What’s the best sunscreen to wear to reduce sunburn and skin cancer? Are they all the same. Unfortunately no. While sunscreen labels have improved, I still don’t trust what I read as far as SPF numbers are concerned. Fortunately, there is Consumer Reports to help us out. In May, 2015 Consumer Reports reviewed Sunscreens. Not all were as good as their labels said. Below, are some of the brands of sunscreens that were the best and I’ve also included some that didn’t live up to their claims as well. After that, I’ll give you some tips to help you get the most out of your sunscreen.
The Best Sunscreens
While we might think that we have to pay a lot to get a quality sunscreen, Consumer Reports shows us that this isn’t always the case. In fact, sometimes the more expensive brands contained less SPF than their labels said they did. Even the Walmart brand beat out expensive brands!
There were others also made the grade. See Consumer Reports for a full list.
Sunscreens: The Not-So-Great
Here are a few brands of sunscreens that Consumer Reports found were not so great because either they had less SPF than their labels stated or they were not so good at blocking UVA rays.
- Vanicream SPF 50+
- Yes To Cucumber Natural SPF 30
- Aloe Gator SPF 40 Gel
- EltaMD UV Aero SPF 45
- CVS Baby Pure and Gentle SPF 60
There were others also. See Consumer Reports for a full list.
Carefully Read The Label
Look for at least SPF 30. Also, look for “broad spectrum” which means it blocks UV A and UV B rays. In addition, look for water-resistant especially if you will be in the water or sweating a lot.
Remember no sunscreen is waterproof, so you can't just put it on and forget about it. All products now tell us how often to reapply the sunscreen. For example, it might say 80 minutes, which means that it will have to be reapplied every 80 minutes to get the maximum benefit.
Be Careful With Spray-On Sunscreens
Because the spray is often invisible, it's hard to tell if your skin is completely covered or not. Because of this, be sure to rub the spray on the skin to makesure you have the maximum coverage. This is true even for spray sunscreens that say no rubbing is necessary.
With sunscreens that are in a lotion, make sure to use at least 2 tablespoons full. That is about what is in a shot-glass. This is what is often recommended to cover the face and upper body. Using more than this won't hurt either.
Give Yourself Time Before Going Outside
Sunscreens should be applied 15-20 minutes before you are exposed to the sun. If you just put the sunscreen on and go outside, you are exposed to UV radiation for at least 15 minutes before the sunscreen starts to work. This is enough time to get a sunburn and cause skin damage.
Remember also to replay at least every 2 hours and sooner than this if you are sweating or in the water. Again, look at the label of the sunscreen for an idea of how often to reapply it When it doubt, reapplying sooner, rather than later, is a smart move.
What about Spray-On Sunscreens?
Never directly spray sunscreen on to the face. Rather, spray the sunscreen into your hand and apply directly to the face, making sure not to get any in the eyes.
Because spray-on sunscreens have chemicals that may smell and irritate the eyes, be sure to blow on the liquid you sprayed in your hand before directly applying to the face, especially near the eyes.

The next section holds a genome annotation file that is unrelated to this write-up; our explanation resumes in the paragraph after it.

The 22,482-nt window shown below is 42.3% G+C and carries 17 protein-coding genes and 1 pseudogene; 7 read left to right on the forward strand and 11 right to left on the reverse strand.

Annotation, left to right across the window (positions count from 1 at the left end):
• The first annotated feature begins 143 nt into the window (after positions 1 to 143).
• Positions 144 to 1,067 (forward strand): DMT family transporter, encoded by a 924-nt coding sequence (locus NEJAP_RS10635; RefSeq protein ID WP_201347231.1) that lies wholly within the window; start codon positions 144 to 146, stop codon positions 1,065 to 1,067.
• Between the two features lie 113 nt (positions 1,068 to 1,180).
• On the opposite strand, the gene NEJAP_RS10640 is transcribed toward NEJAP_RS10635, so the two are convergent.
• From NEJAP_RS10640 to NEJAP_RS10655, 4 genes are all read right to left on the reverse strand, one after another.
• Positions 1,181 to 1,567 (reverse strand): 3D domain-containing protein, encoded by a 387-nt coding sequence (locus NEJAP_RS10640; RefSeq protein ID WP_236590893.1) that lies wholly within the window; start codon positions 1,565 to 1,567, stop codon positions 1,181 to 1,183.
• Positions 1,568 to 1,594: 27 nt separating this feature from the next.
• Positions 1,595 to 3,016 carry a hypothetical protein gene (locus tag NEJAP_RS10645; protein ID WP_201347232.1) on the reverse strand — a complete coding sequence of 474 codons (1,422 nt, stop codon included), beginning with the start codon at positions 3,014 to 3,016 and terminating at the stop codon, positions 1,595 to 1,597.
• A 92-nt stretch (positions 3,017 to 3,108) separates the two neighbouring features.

Remember that spray on sunscreens are vaporized. Because of this, you run the risk of inhaling the chemicals. This may be a problem for people with asthma and other lung problems. The same goes for kids too. Don’t inhale the vapors of the sunscreen.
Spray-on sunscreens also can be flammable so be careful working around open flames when you use them. Don’t work around fire until it has completely dried. Even when it is dry I personally wouldn’t do it. I’ve never heard of spray-on sunscreens catching fire on people when you are in the hot sun so that’s good.
1. Spray-on sunscreens are the best. No, they are not, according to Consumer Reports. This is because it's hard to tell how much you are getting on your skin. This can lead to less sunscreen getting on the skin. To reduce this from happening, spray the sunscreen in your hand and rub it on the skin.
2. Kids' versions of sunscreens are best for kids. That's a myth. While it's true kids are not miniature adults, there is no evidence that kids need a different type of sunscreen (kid-friendly version) than adults do.
Both adult sunscreens and children's versions contain the same active ingredients. I think this is just a way to jack up the price on people, kind of like happens with “men’s deodorants.” Men don't need different kinds of deodorants and kids don't need kid-friendly sunscreens either.
3. Higher SPF = better protection. Myth. According to Consumer Reports, the difference between an SPF of 100 and an SPF of 50 is just 1%. The SPF of 100 is only 1% better than an SPF of 50.
4. Sunscreens are 100% effective. That is a myth. No sunscreen can block 100% of UV rays. Because of this, don’t forget to use umbrellas, hats and clothing when at the beach or otherwise in the sun.
What About Clothing?
A simple test to see if your clothing will protect you from sunburn is to hold it up to a light source. If you can see through the fabric when you hold it to the light, then UV rays can get through it. As a rule, darker clothing will protect us better than lighter colored clothing.
By using the right sunscreen and following some of the tips provided, you should be able to reduce your chances of getting sunburn and hopefully even skin cancer.